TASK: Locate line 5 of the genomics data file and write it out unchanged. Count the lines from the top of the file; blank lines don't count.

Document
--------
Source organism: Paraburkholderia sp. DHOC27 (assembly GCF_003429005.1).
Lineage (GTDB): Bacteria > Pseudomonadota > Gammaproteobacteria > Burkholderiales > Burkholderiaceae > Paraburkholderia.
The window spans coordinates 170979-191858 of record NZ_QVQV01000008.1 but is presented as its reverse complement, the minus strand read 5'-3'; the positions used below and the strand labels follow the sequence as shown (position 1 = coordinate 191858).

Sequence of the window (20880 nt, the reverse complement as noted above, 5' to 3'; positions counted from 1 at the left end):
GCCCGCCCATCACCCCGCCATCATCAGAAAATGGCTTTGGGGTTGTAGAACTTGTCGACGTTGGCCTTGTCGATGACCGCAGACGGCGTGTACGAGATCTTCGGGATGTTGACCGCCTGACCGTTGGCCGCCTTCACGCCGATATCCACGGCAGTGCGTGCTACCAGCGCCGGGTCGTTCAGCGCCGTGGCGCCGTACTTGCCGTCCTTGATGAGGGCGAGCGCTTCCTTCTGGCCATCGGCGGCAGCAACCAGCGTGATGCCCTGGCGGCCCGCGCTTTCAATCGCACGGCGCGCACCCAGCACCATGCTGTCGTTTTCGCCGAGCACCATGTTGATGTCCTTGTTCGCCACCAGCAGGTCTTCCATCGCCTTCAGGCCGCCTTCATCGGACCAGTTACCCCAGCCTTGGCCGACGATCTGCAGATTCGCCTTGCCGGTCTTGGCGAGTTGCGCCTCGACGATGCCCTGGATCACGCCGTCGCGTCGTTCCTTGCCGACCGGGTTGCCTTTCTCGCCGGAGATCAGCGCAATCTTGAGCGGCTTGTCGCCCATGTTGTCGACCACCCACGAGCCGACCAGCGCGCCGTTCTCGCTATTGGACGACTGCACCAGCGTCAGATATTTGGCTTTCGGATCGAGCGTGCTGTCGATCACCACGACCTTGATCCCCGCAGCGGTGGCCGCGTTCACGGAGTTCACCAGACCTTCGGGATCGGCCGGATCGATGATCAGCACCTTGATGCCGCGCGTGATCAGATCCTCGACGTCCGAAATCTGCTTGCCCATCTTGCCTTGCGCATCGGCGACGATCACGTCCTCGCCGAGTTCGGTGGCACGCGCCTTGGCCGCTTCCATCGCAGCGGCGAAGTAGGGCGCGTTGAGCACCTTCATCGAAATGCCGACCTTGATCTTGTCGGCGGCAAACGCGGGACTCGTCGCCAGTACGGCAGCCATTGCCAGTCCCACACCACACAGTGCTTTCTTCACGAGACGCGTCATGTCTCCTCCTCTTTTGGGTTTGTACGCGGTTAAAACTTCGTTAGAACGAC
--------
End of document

GCCCGCCCATCACCCCGCCATCATCAGAAAATGGCTTTGGGGTTGTAGAACTTGTCGACGTTGGCCTTGTCGATGACCGCAGACGGCGTGTACGAGATCTTCGGGATGTTGACCGCCTGACCGTTGGCCGCCTTCACGCCGATATCCACGGCAGTGCGTGCTACCAGCGCCGGGTCGTTCAGCGCCGTGGCGCCGTACTTGCCGTCCTTGATGAGGGCGAGCGCTTCCTTCTGGCCATCGGCGGCAGCAACCAGCGTGATGCCCTGGCGGCCCGCGCTTTCAATCGCACGGCGCGCACCCAGCACCATGCTGTCGTTTTCGCCGAGCACCATGTTGATGTCCTTGTTCGCCACCAGCAGGTCTTCCATCGCCTTCAGGCCGCCTTCATCGGACCAGTTACCCCAGCCTTGGCCGACGATCTGCAGATTCGCCTTGCCGGTCTTGGCGAGTTGCGCCTCGACGATGCCCTGGATCACGCCGTCGCGTCGTTCCTTGCCGACCGGGTTGCCTTTCTCGCCGGAGATCAGCGCAATCTTGAGCGGCTTGTCGCCCATGTTGTCGACCACCCACGAGCCGACCAGCGCGCCGTTCTCGCTATTGGACGACTGCACCAGCGTCAGATATTTGGCTTTCGGATCGAGCGTGCTGTCGATCACCACGACCTTGATCCCCGCAGCGGTGGCCGCGTTCACGGAGTTCACCAGACCTTCGGGATCGGCCGGATCGATGATCAGCACCTTGATGCCGCGCGTGATCAGATCCTCGACGTCCGAAATCTGCTTGCCCATCTTGCCTTGCGCATCGGCGACGATCACGTCCTCGCCGAGTTCGGTGGCACGCGCCTTGGCCGCTTCCATCGCAGCGGCGAAGTAGGGCGCGTTGAGCACCTTCATCGAAATGCCGACCTTGATCTTGTCGGCGGCAAACGCGGGACTCGTCGCCAGTACGGCAGCCATTGCCAGTCCCACACCACACAGTGCTTTCTTCACGAGACGCGTCATGTCTCCTCCTCTTTTGGGTTTGTACGCGGTTAAAACTTCGTTAGAACGAC